Soil, Till and Sediment
Soil, till and sediment are well used tools on the Geoscientist’s workbench….
However, the potential of these tools have increased many fold in recent years with powerful new ICP-MS packages and desktop software for geochemical interpretation.
Exploration for blind or buried deposits in both greenfield and brownfield camps demands better analytical methods to avoid the redundancy of past surveys. New laboratory technology providing a broader range of pathfinder elements, lower detection limits and stringent quality control are the drivers for defining the next level of geochemical anomalies to be traced up stream, up ice or beneath cover to the next Chuquicamata or Grasberg.
At BVM we understand the exploration business and the requirement to confidently detect and track subtle, true anomalies to their source. We are at the forefront with innovative packages delivering the needed sensitivity and precision. And we take pride in being the laboratory of first choice for these types of surveys by industry, academia and governments from all over the world.
Soils, tills and sediments typically undergo two stages of preparation consisting of drying and screening. At BVM we dry these materials at 60°C to minimize loss of volatile elements (eg. Mercury). However, for some analyses drying at < 40°C may be required for specific weak leaches. Unless requested otherwise by the client; soils, tills and sediments are screened to -180 microns (-80 mesh ASTM). Clients can request coarser or finer (down to -63 microns) screening depending on the requirements of their program. BVM also offers clay separation so that the finest and most reactive portion of the media can be tested.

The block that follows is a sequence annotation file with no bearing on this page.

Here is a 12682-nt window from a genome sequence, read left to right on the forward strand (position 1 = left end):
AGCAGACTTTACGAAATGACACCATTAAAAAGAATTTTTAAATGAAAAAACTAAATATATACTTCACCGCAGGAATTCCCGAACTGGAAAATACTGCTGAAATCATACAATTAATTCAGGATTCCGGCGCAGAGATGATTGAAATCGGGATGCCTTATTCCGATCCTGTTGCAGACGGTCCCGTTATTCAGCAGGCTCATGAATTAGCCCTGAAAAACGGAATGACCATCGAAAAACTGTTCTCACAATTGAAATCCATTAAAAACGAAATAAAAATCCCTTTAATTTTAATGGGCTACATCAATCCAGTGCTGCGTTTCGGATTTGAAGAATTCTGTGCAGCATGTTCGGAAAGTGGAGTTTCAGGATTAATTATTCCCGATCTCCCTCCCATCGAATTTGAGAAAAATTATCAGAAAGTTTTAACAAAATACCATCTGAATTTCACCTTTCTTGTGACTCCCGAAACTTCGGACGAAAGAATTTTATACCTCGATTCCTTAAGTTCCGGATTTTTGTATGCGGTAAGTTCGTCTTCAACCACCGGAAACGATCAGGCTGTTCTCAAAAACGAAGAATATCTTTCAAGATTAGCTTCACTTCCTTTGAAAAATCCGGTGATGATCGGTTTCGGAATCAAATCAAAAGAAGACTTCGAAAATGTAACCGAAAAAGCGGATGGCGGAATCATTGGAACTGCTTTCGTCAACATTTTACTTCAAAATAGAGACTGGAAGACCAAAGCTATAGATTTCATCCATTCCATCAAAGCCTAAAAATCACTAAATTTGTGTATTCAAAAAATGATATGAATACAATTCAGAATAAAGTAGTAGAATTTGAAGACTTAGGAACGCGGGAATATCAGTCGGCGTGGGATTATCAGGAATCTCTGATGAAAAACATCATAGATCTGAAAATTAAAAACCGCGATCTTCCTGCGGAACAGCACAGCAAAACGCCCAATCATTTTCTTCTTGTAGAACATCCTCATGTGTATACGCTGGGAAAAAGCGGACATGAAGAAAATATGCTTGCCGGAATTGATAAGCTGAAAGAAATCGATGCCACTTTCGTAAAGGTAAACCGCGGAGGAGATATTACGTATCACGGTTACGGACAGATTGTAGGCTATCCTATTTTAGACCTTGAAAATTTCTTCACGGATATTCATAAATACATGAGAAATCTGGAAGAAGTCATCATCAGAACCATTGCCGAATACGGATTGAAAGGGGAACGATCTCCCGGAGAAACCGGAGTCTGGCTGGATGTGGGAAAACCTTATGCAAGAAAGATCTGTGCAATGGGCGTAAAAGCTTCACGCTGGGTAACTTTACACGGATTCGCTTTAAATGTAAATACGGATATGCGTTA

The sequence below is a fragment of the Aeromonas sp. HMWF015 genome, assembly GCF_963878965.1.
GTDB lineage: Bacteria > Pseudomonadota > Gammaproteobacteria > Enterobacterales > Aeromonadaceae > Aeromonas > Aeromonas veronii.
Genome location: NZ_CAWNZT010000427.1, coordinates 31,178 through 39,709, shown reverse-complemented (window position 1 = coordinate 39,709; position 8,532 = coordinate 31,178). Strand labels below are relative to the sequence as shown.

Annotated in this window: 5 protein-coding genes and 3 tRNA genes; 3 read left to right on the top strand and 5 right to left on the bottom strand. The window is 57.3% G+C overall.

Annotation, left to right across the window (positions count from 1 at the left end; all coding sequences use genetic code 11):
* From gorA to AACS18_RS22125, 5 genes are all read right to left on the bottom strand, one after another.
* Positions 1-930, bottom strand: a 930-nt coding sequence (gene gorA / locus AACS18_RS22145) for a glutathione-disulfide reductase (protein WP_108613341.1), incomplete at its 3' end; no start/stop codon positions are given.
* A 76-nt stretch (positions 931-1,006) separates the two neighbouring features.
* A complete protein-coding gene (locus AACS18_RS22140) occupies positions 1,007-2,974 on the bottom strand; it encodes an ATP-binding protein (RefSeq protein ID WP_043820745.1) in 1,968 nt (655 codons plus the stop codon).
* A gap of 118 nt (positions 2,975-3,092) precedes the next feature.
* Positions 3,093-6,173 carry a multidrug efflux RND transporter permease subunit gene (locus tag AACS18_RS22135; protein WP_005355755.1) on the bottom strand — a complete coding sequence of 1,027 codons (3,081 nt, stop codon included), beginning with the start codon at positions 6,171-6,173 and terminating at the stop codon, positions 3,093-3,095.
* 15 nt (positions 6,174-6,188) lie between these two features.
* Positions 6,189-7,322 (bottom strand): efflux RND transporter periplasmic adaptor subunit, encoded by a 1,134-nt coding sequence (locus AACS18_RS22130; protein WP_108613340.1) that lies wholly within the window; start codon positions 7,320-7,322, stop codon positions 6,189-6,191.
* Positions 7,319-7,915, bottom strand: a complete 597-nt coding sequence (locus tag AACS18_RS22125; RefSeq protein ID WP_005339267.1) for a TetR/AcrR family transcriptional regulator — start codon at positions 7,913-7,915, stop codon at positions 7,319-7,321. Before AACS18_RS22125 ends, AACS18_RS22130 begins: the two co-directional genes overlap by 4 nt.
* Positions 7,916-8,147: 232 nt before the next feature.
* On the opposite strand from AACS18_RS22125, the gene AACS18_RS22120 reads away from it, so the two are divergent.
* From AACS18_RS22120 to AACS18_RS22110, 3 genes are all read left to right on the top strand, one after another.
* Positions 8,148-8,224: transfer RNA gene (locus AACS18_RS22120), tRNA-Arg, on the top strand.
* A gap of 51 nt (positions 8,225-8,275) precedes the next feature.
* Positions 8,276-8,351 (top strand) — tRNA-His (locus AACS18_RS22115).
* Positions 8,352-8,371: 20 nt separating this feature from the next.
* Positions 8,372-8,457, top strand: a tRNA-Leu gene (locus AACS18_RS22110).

Samples are handled, dried and screened in a area dedicated for these media to avoid contamination from more mineralized rock and core samples.
BVM offers the widest array of multi-element packages to suit the needs and budgets of the Explorationist. Analysis consists typically of two stages comprising extraction of the desired elements into a solution and element determination by instrumental analysis of the solution.
Extraction can be partial to measure only the interesting portions (eg. sulphides) of the elements or the extraction can be total to measure the total abundance of the elements from all minerals in the sample.
BVM offers two principle means of determination; ICP-ES and ICP-MS. ICP-ES measures the light-waves and light intensities to determine what elements are present in the solution and the quantities of each. ICP-MS measures the element concentrations by counting the atoms for each element present in the solution. Generally, ICP-MS can determine concentrations that are 1 to 2 orders of magnitude lower compared to ICP-ES.
Typically the ICP-MS or ICP-MS+ICP-ES packages are selected for soil, till and sediment surveys to provide the broadest array of elements coupled with lowest detection limits to ensure maximum exploration power.